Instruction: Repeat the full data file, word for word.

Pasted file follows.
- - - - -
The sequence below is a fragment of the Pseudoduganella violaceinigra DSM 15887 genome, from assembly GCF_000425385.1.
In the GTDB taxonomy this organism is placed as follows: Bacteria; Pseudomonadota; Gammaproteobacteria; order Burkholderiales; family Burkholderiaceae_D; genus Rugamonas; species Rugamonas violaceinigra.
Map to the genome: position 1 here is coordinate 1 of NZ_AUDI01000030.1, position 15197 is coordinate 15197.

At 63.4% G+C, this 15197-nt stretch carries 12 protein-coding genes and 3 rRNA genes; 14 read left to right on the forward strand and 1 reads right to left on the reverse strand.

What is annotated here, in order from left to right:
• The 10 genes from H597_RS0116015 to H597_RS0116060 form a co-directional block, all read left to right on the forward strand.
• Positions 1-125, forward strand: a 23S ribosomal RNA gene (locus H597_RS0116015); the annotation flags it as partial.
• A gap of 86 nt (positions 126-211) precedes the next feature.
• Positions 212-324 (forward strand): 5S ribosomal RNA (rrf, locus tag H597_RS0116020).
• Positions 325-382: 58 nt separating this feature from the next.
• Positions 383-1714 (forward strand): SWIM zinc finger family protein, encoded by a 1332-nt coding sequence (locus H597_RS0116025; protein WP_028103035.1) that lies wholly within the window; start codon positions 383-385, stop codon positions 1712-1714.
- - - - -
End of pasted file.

The sequence below is a fragment of the Pseudoduganella violaceinigra DSM 15887 genome, from assembly GCF_000425385.1.
In the GTDB taxonomy this organism is placed as follows: Bacteria; Pseudomonadota; Gammaproteobacteria; order Burkholderiales; family Burkholderiaceae_D; genus Rugamonas; species Rugamonas violaceinigra.
Map to the genome: position 1 here is coordinate 1 of NZ_AUDI01000030.1, position 15197 is coordinate 15197.

At 63.4% G+C, this 15197-nt stretch carries 12 protein-coding genes and 3 rRNA genes; 14 read left to right on the forward strand and 1 reads right to left on the reverse strand.

What is annotated here, in order from left to right:
• The 10 genes from H597_RS0116015 to H597_RS0116060 form a co-directional block, all read left to right on the forward strand.
• Positions 1-125, forward strand: a 23S ribosomal RNA gene (locus H597_RS0116015); the annotation flags it as partial.
• A gap of 86 nt (positions 126-211) precedes the next feature.
• Positions 212-324 (forward strand): 5S ribosomal RNA (rrf, locus tag H597_RS0116020).
• Positions 325-382: 58 nt separating this feature from the next.
• Positions 383-1714 (forward strand): SWIM zinc finger family protein, encoded by a 1332-nt coding sequence (locus H597_RS0116025; protein WP_028103035.1) that lies wholly within the window; start codon positions 383-385, stop codon positions 1712-1714.